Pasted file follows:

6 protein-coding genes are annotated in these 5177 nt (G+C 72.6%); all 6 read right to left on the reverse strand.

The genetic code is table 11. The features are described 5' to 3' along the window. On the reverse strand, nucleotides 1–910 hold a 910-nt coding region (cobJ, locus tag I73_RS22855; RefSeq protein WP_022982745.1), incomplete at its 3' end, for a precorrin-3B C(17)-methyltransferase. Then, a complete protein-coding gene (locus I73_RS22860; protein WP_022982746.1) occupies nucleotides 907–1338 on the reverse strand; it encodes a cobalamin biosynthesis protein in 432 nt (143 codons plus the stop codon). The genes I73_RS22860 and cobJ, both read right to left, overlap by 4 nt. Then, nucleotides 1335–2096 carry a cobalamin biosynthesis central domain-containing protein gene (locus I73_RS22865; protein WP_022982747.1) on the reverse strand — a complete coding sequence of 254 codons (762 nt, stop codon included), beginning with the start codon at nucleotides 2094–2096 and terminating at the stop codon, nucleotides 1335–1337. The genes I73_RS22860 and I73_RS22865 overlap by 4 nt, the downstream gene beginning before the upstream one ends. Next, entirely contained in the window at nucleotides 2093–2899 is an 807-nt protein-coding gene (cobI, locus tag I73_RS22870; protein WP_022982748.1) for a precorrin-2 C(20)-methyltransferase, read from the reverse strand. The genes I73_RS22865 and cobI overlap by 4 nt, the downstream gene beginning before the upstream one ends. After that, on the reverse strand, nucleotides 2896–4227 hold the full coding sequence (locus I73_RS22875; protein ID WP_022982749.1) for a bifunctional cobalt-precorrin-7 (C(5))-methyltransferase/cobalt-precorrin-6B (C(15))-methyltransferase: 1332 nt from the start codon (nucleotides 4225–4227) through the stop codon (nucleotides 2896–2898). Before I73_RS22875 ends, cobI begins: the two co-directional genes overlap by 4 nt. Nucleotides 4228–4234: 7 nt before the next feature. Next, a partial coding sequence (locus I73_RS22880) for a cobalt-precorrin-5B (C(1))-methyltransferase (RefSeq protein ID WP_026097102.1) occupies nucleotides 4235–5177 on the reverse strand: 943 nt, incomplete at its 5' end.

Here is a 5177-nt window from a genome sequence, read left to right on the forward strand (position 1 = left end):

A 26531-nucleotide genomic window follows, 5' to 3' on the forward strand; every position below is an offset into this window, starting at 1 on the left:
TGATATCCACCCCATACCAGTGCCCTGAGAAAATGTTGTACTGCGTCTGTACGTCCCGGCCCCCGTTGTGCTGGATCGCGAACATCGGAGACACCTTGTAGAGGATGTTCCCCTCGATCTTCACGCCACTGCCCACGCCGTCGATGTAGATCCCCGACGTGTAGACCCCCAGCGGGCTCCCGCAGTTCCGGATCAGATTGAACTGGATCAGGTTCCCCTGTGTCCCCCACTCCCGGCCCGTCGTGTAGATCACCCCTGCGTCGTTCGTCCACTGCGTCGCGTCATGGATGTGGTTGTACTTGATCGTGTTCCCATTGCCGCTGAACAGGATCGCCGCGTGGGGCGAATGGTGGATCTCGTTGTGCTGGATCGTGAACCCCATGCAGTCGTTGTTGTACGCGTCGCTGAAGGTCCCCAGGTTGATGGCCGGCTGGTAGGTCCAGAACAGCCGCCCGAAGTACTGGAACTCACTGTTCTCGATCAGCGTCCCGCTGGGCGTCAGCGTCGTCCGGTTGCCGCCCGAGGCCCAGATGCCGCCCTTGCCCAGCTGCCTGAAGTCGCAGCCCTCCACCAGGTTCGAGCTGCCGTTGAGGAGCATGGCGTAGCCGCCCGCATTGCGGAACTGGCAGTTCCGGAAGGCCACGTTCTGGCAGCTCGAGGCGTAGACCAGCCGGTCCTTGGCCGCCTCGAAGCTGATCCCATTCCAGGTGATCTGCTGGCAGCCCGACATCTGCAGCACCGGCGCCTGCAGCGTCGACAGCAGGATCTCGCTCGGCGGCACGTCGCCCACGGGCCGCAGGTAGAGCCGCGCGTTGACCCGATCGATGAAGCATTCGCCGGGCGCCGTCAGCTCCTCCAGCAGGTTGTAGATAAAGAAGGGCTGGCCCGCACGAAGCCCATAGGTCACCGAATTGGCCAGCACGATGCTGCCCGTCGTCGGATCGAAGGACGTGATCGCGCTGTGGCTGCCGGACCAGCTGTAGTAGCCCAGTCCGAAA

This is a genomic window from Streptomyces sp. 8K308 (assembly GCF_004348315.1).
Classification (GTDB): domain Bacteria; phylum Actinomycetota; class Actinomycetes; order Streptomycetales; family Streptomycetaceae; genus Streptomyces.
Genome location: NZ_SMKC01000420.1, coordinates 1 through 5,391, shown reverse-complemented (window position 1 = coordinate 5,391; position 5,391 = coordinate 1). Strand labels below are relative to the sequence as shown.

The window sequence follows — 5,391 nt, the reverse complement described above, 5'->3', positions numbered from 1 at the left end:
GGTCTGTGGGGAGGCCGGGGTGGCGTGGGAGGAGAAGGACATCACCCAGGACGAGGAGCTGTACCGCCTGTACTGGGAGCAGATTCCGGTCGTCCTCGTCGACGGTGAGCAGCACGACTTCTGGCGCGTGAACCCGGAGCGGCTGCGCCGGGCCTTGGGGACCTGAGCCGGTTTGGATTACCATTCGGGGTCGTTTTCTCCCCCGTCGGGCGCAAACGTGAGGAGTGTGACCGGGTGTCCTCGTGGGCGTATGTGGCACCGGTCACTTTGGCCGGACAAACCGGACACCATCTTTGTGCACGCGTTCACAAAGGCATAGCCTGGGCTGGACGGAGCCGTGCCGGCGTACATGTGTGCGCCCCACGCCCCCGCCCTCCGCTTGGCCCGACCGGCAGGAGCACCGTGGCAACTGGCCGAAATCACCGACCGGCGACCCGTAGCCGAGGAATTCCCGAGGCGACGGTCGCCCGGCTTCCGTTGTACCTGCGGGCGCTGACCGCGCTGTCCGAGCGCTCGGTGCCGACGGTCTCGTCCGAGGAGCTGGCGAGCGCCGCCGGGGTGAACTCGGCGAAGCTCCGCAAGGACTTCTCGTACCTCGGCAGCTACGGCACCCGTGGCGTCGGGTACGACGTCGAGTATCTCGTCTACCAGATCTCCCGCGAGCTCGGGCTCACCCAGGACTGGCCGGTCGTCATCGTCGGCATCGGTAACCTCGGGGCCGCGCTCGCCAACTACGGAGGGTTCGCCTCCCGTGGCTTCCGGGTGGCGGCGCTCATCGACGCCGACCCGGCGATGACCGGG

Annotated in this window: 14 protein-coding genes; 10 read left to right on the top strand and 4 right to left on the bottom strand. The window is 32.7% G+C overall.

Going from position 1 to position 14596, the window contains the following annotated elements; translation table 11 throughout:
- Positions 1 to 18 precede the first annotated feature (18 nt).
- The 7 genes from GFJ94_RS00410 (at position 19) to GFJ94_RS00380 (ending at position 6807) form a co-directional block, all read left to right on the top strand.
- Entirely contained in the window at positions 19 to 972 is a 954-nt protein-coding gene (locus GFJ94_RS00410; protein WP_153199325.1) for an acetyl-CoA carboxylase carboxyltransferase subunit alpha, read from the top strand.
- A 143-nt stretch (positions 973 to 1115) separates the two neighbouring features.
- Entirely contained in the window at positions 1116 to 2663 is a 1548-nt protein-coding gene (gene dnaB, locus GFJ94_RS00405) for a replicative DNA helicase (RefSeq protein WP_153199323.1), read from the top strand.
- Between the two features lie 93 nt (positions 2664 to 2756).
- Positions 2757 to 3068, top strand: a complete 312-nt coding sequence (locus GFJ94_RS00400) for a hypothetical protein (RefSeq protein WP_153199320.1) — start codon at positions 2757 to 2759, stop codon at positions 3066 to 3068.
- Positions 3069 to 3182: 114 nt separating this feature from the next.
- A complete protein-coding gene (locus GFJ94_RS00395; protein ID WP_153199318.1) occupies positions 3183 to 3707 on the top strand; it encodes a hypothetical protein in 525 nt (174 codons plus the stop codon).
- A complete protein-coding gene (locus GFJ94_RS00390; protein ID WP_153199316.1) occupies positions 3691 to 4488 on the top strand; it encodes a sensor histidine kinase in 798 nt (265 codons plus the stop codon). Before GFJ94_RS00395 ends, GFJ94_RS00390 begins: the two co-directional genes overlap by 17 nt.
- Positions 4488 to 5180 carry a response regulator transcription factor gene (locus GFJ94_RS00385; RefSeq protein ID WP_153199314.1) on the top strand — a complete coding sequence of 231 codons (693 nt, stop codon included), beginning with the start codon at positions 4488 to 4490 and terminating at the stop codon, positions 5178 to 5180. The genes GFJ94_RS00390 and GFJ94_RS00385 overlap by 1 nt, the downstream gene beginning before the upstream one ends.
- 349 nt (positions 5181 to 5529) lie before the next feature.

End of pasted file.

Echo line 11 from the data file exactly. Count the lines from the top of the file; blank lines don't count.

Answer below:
Annotated in this window: 14 protein-coding genes; 10 read left to right on the top strand and 4 right to left on the bottom strand. The window is 32.7% G+C overall.